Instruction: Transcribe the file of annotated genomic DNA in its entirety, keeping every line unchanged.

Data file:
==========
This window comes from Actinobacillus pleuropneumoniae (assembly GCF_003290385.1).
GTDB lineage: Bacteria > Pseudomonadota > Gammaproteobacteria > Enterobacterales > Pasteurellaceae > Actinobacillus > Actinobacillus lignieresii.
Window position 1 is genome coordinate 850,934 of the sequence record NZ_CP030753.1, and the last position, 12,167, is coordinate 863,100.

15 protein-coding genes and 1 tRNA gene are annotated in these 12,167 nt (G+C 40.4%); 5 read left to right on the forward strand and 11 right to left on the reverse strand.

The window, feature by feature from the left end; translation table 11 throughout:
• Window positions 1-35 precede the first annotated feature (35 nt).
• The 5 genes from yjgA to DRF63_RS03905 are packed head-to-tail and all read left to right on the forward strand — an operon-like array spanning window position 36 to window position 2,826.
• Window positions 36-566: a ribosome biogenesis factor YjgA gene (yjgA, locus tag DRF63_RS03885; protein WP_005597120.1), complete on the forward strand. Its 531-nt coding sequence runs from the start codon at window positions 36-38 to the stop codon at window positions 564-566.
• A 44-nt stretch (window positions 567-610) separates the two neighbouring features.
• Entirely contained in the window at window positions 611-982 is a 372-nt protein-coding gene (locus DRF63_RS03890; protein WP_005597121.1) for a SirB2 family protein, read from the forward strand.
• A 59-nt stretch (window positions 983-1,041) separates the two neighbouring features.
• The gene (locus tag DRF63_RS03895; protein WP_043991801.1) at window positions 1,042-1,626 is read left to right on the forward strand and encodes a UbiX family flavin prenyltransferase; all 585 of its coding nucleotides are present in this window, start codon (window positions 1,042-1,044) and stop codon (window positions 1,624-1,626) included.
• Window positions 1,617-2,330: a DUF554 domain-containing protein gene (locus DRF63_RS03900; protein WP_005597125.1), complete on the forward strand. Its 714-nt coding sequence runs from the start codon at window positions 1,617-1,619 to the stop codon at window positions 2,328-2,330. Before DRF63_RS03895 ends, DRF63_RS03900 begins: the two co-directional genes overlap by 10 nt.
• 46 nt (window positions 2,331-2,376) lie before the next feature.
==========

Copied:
This window comes from Actinobacillus pleuropneumoniae (assembly GCF_003290385.1).
GTDB lineage: Bacteria > Pseudomonadota > Gammaproteobacteria > Enterobacterales > Pasteurellaceae > Actinobacillus > Actinobacillus lignieresii.
Window position 1 is genome coordinate 850,934 of the sequence record NZ_CP030753.1, and the last position, 12,167, is coordinate 863,100.

15 protein-coding genes and 1 tRNA gene are annotated in these 12,167 nt (G+C 40.4%); 5 read left to right on the forward strand and 11 right to left on the reverse strand.

The window, feature by feature from the left end; translation table 11 throughout:
• Window positions 1-35 precede the first annotated feature (35 nt).
• The 5 genes from yjgA to DRF63_RS03905 are packed head-to-tail and all read left to right on the forward strand — an operon-like array spanning window position 36 to window position 2,826.
• Window positions 36-566: a ribosome biogenesis factor YjgA gene (yjgA, locus tag DRF63_RS03885; protein WP_005597120.1), complete on the forward strand. Its 531-nt coding sequence runs from the start codon at window positions 36-38 to the stop codon at window positions 564-566.
• A 44-nt stretch (window positions 567-610) separates the two neighbouring features.
• Entirely contained in the window at window positions 611-982 is a 372-nt protein-coding gene (locus DRF63_RS03890; protein WP_005597121.1) for a SirB2 family protein, read from the forward strand.
• A 59-nt stretch (window positions 983-1,041) separates the two neighbouring features.
• The gene (locus tag DRF63_RS03895; protein WP_043991801.1) at window positions 1,042-1,626 is read left to right on the forward strand and encodes a UbiX family flavin prenyltransferase; all 585 of its coding nucleotides are present in this window, start codon (window positions 1,042-1,044) and stop codon (window positions 1,624-1,626) included.
• Window positions 1,617-2,330: a DUF554 domain-containing protein gene (locus DRF63_RS03900; protein WP_005597125.1), complete on the forward strand. Its 714-nt coding sequence runs from the start codon at window positions 1,617-1,619 to the stop codon at window positions 2,328-2,330. Before DRF63_RS03895 ends, DRF63_RS03900 begins: the two co-directional genes overlap by 10 nt.
• 46 nt (window positions 2,331-2,376) lie before the next feature.